The Fulbright Program: How Faculty Study Abroad, Too

Professor stands in front of a welcome banner at Charles Sturt University Dr. Courtney Meyers begins her Fulbright research at Charles Sturt University in Wagga Wagga, New South Wales, Australia. Photo courtesy of Courtney Meyers.

It’s often said that a student’s undergraduate years are some of the best of their life. Sometimes, this is attributed to the student taking advantage of the opportunity to study abroad. But what about the university faculty or staff members who did not get this opportunity? Do they have to sit in the “what ifs” and watch their students embark on these educational, transformational journeys? 

No, thanks to the opportunities within the Fulbright Scholar Program.  

The Fulbright Scholar program is the United States government’s flagship program of international educational and cultural exchange. Scholars can apply for various award types depending on their level of expertise, academic status and scholarly intentions. Some awards focus on teaching and research, while others focus on research only.  

At Texas Tech University, two of Davis College of Agricultural Sciences and Natural Resources’ very own have been named as Fulbright Scholar recipients, and both work in the Department of Agricultural Education and Communications. 

In 2022, Courtney Meyers, Ph.D., a professor of agricultural communications, completed a Fulbright Scholar Award to conduct research at Charles Sturt University in Australia. Her award was sponsored by Fulbright Australia and the Australian Regional Universities Network. 

Professor gives presentation in Tasmania
Dr. Courtney Meyers presents at a conference in Tasmania over her research gathered as a Fulbright Scholar. Photo courtesy of Courtney Meyers.

“I was really curious about [asking], ‘What does the agricultural communications landscape look like in Australia?’” Meyers said.  

For her project, “Exploring Agricultural Communications in Australia,” Meyers spent July-December in Wagga Wagga, New South Wales, conducting exploratory research such as content analysis, monitoring online medias, watching news programs, reading media coverage and talking to people who worked in agricultural communications roles.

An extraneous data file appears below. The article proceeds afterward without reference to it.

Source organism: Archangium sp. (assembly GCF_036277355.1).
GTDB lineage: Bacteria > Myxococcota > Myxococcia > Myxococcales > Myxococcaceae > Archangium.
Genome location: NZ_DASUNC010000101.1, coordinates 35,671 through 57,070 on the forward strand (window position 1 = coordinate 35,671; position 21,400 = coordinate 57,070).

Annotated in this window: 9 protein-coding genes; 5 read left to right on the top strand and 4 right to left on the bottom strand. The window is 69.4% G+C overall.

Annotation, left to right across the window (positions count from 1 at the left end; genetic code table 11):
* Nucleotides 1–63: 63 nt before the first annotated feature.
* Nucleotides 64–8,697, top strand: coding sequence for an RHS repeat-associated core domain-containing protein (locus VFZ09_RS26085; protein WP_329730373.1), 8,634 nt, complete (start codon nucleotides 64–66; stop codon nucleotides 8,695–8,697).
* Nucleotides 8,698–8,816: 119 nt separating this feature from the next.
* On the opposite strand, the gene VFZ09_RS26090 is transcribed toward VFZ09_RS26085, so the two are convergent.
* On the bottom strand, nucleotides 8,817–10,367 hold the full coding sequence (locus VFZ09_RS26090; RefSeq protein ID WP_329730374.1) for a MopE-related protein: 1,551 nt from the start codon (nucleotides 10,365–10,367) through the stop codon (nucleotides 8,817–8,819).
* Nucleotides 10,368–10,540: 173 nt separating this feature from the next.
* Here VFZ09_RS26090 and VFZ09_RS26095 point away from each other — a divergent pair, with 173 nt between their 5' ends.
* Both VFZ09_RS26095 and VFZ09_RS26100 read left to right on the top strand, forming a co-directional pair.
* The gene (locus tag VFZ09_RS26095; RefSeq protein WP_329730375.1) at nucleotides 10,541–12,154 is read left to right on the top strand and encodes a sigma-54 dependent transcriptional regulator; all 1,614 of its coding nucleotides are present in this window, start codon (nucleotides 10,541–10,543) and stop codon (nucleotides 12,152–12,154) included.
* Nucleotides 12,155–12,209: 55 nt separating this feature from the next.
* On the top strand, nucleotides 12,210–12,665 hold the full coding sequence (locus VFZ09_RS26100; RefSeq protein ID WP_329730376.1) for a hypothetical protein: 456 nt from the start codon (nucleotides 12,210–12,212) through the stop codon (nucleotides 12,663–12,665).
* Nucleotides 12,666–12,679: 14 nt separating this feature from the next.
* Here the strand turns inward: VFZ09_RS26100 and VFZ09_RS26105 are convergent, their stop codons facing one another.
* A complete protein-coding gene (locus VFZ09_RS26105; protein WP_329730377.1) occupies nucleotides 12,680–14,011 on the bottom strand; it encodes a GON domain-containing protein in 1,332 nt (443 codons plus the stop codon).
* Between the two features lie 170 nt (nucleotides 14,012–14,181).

“What I confirmed on this trip is they don’t have agricultural communications as a standalone academic area focus in tertiary education,” Meyers said. “So, for me, it was researching, ‘Well, what could that look like?’” 

David Lawver, Ph.D., professor of agricultural education, was awarded his 2009 Fulbright Scholar grant to teach while conducting research at a university in Africa, making his experience vastly different from Meyers.’ 

A globe sits clear on a desk as a professor is blurred in the background
Dr. Lawver leans back into his chair as he remembers his many adventures in Africa.  

Lawver taught extension methods while spending the fall semester at Egerton University in Kenya. His project entitled “Extension Education in Kenya: Farmer Field Schools as an Alternative Approach,” aimed to more effectively disseminate knowledge generated by researchers to farmers.  

“What I learned as a result of that Fulbright really shaped the way I teach AGED 5311,” Lawver said, referring to his time teaching Human Dimensions of International Agricultural Development. 

In addition to research-only and combined teaching and research awards, the Fulbright Commission also grants teaching-only and professional project awards. None of the Fulbright Scholar process would be possible without the support of Davis College itself, something for which Meyers said she is “forever grateful.” 

“I could not have done this incredible opportunity without the support of my department, Davis College and the university,” Meyers said. “I felt like I was supported every step of the way.” 

Meyers credited the university with their support because she received professional development leave so she could participate in the Fulbright program. She also noted the Department of Agricultural Education & Communications made it possible for her to go because they shifted roles and responsibilities around so she could focus solely on her work in Australia.  

According to the official program website, the application process for a Fulbright Scholar award is extensive. Applicants must verify their application eligibility, select the award they wish to apply for and complete the rest of the application process. Applications open for awards over a year in advance, meaning current applicants are applying for projects to take place during the 2024-2025 academic year.  

It is clear that those who receive a prestigious Fulbright award bring back just as much as they took with them, and with the Fulbright Scholar Program’s help, it is never too late for faculty to study abroad.